So long, Instacart. Gig workers tired of the grind start their own delivery services

As the holiday season ramps up, one shopping service with Washington and California roots is positioning itself as a competitor to longer-established gig services.

Dumpling allows “shoppers” to create their own grocery delivery businesses using its tech platform. It has benefited from gig workers looking for a new start as they’ve grown disgruntled with entities such as DoorDash, Postmates and Instacart.

Dumpling’s co-founders and co-CEOs are Joel Shapiro of Seattle and Nate D’Anna of Berkeley, California. Their platform serves about 500 independent shoppers so far nationwide, each owning their own business.

Earlier this year, Dumpling announced $3 million in seed funding from investors, including lead investor Floodgate and FUEL Capital.

Shapiro and D’Anna, who met working at National Instruments in 2002, eventually started MyGig, which Shapiro describes as a Glassdoor-type website, but for workers, “not C-suite executives comparing their company’s stock options.”

“It gave us a really genuine understanding of the difficulties they faced as gig workers,” Shapiro told The News Tribune in a recent interview. “We realized there was this increasing divide between the workers and the companies they worked for.”

Dumpling was created, Shapiro said, with the input of the workers and designed “so they’re not just a cog in a machine.”

“We thought, what if we provided a platform and build relationships with customers and really work to get a great experience,” he recalled. “With this ownership model, they can build with clients and schedule in advance and work with the same people, get to know what items they prefer and provide much better end product and experience.”

Letting the shoppers build their own delivery service is where the Dumpling model stands apart from a competitor such as Instacart.

The shoppers say the benefits include being able to retain more of their pay, keep their tips and market themselves on their own websites and social media.

Dumpling takes $5 for each order completed, deducted from the shopper’s business earnings before distribution via direct deposit. There’s also a 5 percent platform fee the customers pay to cover credit card fees.

Dumpling says the $5 for each order is used “to give shoppers loans to shop orders, pay for back office support (e.g. taking payments, processing, customer support, etc.) and to develop the necessary technology for the apps and websites.”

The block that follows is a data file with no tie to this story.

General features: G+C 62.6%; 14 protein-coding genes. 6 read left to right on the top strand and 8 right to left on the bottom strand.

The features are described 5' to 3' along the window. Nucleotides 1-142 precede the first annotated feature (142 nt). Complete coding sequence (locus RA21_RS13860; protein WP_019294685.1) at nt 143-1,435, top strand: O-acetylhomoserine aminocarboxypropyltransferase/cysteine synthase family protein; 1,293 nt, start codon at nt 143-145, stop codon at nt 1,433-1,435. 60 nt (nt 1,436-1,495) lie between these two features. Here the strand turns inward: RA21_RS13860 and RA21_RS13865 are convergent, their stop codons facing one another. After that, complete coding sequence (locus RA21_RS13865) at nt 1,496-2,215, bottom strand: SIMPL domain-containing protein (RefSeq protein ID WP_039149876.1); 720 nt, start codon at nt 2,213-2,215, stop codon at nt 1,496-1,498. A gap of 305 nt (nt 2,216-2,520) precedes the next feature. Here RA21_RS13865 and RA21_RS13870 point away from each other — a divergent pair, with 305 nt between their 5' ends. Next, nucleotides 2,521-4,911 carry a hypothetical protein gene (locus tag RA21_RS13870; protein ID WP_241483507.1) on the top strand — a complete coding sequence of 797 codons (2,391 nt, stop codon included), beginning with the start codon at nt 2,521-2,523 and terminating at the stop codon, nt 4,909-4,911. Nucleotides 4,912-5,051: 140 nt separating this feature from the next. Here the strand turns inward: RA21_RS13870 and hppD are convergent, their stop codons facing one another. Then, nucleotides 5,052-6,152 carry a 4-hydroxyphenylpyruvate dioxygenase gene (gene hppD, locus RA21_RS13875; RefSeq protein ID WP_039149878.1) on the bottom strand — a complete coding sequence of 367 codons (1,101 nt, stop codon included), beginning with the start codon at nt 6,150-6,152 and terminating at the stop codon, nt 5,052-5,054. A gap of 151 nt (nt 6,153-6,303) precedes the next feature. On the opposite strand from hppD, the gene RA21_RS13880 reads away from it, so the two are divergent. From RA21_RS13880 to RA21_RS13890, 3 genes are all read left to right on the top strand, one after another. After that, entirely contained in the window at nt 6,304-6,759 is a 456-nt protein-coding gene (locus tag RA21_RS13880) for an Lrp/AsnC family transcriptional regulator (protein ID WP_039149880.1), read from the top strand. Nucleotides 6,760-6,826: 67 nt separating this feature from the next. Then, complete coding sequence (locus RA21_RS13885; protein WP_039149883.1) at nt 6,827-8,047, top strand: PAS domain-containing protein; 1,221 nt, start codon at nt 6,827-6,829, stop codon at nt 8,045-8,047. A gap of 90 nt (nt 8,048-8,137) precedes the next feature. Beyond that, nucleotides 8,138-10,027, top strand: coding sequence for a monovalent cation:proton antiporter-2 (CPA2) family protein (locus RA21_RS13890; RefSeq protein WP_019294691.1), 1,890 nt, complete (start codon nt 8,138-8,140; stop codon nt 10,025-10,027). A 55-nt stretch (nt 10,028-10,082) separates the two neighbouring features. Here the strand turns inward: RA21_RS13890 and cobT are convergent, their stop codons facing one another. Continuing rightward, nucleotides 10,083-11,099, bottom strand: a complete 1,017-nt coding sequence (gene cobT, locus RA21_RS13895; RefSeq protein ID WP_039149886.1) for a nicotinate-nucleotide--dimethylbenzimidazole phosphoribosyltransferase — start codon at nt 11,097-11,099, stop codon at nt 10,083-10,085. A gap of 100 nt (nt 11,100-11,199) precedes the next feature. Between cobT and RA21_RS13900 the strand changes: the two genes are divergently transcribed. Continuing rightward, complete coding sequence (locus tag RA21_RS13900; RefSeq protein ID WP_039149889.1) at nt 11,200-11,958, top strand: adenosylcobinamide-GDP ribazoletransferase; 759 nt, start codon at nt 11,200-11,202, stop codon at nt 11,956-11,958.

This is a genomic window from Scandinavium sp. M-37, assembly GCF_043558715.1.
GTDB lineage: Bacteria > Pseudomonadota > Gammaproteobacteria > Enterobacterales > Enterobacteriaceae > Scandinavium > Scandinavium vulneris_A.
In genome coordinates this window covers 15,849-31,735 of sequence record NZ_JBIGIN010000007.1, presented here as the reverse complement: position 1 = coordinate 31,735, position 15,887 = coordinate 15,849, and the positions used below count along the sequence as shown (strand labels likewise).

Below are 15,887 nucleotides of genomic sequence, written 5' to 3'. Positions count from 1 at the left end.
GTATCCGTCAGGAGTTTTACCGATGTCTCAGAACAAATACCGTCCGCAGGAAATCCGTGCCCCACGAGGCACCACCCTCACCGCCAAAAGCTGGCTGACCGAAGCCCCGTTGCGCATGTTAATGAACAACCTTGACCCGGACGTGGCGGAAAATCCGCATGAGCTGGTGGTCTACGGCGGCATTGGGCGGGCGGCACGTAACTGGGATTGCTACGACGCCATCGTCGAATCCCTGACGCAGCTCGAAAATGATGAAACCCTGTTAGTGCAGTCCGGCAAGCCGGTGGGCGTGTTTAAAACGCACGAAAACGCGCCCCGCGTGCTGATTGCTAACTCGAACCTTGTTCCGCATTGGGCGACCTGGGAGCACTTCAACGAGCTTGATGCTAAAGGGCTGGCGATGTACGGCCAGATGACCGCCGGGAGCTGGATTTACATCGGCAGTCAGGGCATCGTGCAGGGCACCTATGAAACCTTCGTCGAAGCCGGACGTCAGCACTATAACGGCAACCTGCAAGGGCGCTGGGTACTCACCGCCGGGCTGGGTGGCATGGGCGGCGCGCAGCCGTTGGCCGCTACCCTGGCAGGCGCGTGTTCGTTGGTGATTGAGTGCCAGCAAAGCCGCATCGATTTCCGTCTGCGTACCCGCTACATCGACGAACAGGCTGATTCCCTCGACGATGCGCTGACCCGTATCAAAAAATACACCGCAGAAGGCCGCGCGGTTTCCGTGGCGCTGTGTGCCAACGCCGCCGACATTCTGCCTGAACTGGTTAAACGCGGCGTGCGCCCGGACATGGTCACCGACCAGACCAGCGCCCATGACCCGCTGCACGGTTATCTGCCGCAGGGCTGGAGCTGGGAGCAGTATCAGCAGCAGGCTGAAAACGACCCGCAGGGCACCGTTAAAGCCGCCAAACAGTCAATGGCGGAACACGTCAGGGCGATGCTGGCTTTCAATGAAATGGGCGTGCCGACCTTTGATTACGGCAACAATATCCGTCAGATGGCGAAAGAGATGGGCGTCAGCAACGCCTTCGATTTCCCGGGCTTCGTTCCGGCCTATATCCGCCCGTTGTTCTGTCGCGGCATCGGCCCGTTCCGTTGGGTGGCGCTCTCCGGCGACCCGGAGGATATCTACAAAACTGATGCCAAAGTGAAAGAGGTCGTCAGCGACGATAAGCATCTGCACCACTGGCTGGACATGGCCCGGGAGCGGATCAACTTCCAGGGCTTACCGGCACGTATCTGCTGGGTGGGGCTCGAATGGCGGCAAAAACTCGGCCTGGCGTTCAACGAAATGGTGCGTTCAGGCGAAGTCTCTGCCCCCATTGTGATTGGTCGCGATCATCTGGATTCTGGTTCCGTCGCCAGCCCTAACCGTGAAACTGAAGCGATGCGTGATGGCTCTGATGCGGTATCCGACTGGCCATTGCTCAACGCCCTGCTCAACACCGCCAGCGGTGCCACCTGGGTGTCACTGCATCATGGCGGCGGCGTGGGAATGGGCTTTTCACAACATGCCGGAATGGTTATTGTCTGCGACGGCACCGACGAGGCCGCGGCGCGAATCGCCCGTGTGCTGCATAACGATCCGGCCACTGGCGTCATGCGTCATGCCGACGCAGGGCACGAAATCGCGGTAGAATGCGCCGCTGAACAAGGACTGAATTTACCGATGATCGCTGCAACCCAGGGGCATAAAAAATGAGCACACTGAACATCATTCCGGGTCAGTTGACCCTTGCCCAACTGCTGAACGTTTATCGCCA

Alviena Ross is a Dumpling shopper serving a 15-mile radius in the Olympia area. She told The News Tribune she’d previously worked as a shopper/delivery worker with DoorDash, Uber Eats and Instacart.

She’s not looking back.

“The pay is a lot better because I set my own fees,” Ross told The News Tribune. “And after delivery is completed, they can leave a tip.”

Tips go 100 percent to the shopper.

“I make about twice as much as compared with when I was with Instacart,” she added.

Ashley Johnson, a Dumpling shopper in the Puyallup area, said she appreciates the quick response by tech support and uses her website and Facebook page to share promotions with her customers.

“‘If I have an issue with the app, there are people I know by name; I have their cell phone and will say, ‘We need help on this,’ and then three weeks later they’ve updated,” Johnson said.

Above all, Ross and the other shoppers can be more selective of their work load and avoid surprises involving multiple flights of stairs to deliver cases of water or orders of 50-pound bags of dog food. Those and other scenarios were offered as examples during last year’s gig worker forum in Seattle, hosted by advocacy group Working Washington.

Starting from the ground up also means it takes time to build a business. Neither Ross nor Johnson said they could live off what they were making now.

“I still have a ways to go,” Ross said. “I still have to get a bigger customer base for my goal. I’m about halfway there, and Dumpling is great with marketing and I do my own marketing, too, but it takes time.”

Ross also has a website and Facebook page to promote her work.

She says she’s taken to posting recipes on her Facebook page to help inspire her clients, another Dumpling strategy to help customize her customers’ shopping lists.

Both Ross and Johnson say they’ve taken on Black Friday shopping for customers at a premium rate. Johnson also is promoting Small Business Saturday, giving discounts to shoppers ordering from various businesses during November.

Johnson also uses her own Target Circle account to gain discounts for her clients.

“I like being able to help people stick to their budgets,” she said.

Shapiro said it is those types of personal connections that will push Dumpling ahead of its competitors and eventually lead to expansion.

“There are a lot of businesses adjacent to grocery delivery — meal planning, meal prep, a lot of this is work our shoppers do already. Pet care, dog walking, even things like elder care ride sharing,” Shapiro said. “Anything that you can schedule in advance versus being a worker responding to on demand, I think that’s the future.”

Johnson echoes Shapiro’s belief that the growth is going nowhere but up for his company and her business.

“As we grow, there will be more shoppers. When you switch to small scale it’s a better service,” Johnson said. “Money is staying pretty local, and, with the freedom to do multiple shops, it’s great.”


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